2. Start points need to be set and instead going from bar to bar there should be certain zones in various neighborhoods established where all the Santas can congregate. For example, starting in Downtown, galloping along to Victory, and finishing in Uptown. It would also help if the open container laws in the established zones could be relaxed just a little. I promise to walk and cab it!
3. Finally since this would be Santacon in Dallas we need to find a way to put our city’s stamp on it. What could we do to make this the Santacon everyone wants to be a part of? We could end it with a big concert, do a city wide scavenger hunt, have a contest for best real Santa beard, a cookies and milk food challenge , what Santa can bring the most “reindeer” or any number of crazy things.
It’s time Dallas got Santa out of the mall and into the streets for a holiday celebration that gives people an excuse to cut loose from the mundane holiday responsibilities and let’s everyone’s Christmas spirit go wild.
We apologize in advance for any children that see Santa going crazy in Dallas next year.
Dallas’ first ever multimillion-dollar multimedia campaign will be announced at today’s annual meeting of the Dallas Convention & Visitors Bureau. The $5 million branding and marketing campaign will help Dallas rise in the ranks as a top convention destination city. The campaign took eight months to craft and used input from Dallas residents and Dallas-based marketing agency TracyLocke. With millions in potential revenue for hotels, restaurants and taxi drivers at stake, Dallas Mayor Mike Rawlings believes the campaign “is not just about the hotel rooms. This is about creating, year after year,” a reason for visitors to come back.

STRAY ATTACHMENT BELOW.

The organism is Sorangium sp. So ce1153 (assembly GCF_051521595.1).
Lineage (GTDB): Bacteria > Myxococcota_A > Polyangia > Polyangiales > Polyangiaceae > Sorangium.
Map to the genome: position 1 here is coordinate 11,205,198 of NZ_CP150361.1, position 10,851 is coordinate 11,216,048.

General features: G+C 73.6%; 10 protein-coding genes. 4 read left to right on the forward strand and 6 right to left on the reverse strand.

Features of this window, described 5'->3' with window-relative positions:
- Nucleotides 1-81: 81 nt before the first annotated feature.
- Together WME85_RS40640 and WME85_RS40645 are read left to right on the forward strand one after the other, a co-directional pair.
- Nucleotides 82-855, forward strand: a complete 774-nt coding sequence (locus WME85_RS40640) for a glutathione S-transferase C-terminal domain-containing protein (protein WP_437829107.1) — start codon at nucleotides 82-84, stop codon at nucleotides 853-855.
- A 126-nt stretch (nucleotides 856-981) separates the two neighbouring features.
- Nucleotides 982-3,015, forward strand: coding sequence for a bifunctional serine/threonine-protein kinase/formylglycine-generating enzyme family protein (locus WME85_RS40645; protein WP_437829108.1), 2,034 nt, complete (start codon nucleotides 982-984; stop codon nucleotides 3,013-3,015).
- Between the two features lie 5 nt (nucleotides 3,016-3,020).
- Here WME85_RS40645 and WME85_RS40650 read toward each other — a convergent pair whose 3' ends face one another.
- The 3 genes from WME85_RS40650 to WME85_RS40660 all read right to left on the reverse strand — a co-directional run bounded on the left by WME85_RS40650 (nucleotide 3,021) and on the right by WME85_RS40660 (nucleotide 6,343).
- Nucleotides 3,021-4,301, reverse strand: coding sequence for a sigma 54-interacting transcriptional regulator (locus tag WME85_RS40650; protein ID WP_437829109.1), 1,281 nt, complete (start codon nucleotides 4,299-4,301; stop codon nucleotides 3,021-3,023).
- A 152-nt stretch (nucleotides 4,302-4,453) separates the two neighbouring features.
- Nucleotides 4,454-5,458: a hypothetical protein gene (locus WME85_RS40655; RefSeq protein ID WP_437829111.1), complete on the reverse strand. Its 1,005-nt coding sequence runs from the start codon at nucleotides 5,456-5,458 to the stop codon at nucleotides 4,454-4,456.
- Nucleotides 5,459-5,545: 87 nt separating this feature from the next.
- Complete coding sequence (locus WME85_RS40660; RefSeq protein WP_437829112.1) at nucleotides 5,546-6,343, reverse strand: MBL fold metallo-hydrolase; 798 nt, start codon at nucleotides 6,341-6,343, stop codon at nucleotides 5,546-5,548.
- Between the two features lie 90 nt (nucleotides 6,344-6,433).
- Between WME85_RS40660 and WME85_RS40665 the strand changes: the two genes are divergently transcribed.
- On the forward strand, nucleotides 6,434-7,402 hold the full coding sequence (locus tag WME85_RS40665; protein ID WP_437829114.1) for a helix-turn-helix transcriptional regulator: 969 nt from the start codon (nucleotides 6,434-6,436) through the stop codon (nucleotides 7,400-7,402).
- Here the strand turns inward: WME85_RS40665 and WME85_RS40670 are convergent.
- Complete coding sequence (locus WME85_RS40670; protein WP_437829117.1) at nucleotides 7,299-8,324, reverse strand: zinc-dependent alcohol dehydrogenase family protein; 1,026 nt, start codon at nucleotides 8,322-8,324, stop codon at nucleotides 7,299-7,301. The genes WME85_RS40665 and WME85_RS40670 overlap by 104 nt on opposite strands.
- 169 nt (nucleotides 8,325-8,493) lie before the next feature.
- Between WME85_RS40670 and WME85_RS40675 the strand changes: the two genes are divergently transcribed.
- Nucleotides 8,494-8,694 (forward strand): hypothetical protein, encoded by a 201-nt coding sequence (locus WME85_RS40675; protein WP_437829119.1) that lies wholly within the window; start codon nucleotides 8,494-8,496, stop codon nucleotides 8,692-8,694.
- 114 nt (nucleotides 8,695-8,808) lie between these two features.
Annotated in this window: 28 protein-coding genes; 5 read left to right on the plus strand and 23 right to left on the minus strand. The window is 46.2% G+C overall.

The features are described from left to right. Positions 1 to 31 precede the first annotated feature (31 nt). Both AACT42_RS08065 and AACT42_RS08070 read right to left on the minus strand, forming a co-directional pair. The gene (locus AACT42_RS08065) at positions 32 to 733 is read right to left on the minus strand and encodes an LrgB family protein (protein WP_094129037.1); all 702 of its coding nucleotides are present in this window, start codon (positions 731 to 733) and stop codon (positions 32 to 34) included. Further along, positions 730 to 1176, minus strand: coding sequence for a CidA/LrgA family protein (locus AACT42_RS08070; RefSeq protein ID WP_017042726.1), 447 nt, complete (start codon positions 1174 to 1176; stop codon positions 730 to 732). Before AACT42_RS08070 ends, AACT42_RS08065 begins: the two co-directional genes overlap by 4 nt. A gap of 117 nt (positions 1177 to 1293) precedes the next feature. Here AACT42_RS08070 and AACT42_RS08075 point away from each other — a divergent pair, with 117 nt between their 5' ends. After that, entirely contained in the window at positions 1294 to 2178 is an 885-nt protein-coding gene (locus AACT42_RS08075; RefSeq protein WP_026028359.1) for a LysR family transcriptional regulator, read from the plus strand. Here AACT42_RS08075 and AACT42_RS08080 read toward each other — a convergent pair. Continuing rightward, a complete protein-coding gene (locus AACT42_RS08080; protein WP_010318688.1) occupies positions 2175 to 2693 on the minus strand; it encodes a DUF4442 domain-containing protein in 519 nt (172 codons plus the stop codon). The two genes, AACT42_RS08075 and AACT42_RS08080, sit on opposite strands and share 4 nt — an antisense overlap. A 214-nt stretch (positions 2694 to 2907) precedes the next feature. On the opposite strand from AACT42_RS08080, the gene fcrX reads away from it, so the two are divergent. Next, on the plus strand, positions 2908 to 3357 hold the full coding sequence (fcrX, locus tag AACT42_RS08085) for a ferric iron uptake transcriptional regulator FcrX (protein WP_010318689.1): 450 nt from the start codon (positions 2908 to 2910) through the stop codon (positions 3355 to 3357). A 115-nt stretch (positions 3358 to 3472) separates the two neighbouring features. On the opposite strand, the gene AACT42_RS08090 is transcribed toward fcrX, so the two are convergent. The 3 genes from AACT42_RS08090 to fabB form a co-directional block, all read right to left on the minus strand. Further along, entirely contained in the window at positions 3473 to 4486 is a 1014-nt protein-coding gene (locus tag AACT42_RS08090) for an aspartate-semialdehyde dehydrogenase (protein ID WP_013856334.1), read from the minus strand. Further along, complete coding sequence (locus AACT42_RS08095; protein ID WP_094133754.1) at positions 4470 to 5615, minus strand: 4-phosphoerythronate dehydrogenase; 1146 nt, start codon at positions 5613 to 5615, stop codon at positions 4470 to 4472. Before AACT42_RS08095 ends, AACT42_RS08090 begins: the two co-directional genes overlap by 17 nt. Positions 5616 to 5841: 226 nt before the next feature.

The campaign was made possible this year when the creation of the Dallas Tourism Public Improvement District was approved. It will last at least five years and will include 100-plus hotels within the city limits including the NYLO in South Dallas and the Omni Hotel in Downtown Dallas. Hotel owners agreed to be taxed to create the money pot used to boost marketing in the city. The tax, which hotels began collecting this summer, is paid by a 2 percent fee charged to hotel guest and is estimated to bring in up to $10 million a year. Philip Jones, chief executive of the Dallas Convention & Visitors Bureau, estimated the new Dallas branding campaign will cost up to $5 million.
Driving home from the airport last Friday, I was able to take stock of the progress on the new DART Orange Line extension and must say that I am impressed by the amount of progress that has been made thus far. It seems that Dallas is well on its way towards building a strong transit ridership base, one that will hopefully help to reduce traffic congestion on major roadways. But despite DART’s noble expansion efforts, the proportion of commuters who use mass transit to get from their residence to their place of employment in Dallas is significantly lower than cities of comparable size in the developed world, as noted in the Dallas Morning News on Thursday.
While we’re nowhere near having a system with the size and ridership of cities like New York, London or Tokyo, mostly due to the geographic expanse of the city and low population density, it’s hard not to appreciate what progress has been made thus far. The best way to create more ridership is to expand the system further and create more stations in residential areas, making it easier for more people to get to work via Light Rail. I personally would be happy to take the train to work every day if the nearest station wasn’t a ten minute drive from my house, by which time it makes more sense to drive the remaining ten minutes into Downtown.
This is a very interesting use of animation to tell a story about a city. We lifted this story summary in order to present it to you here and to think about how we could shoot something like this for Downtown Dallas.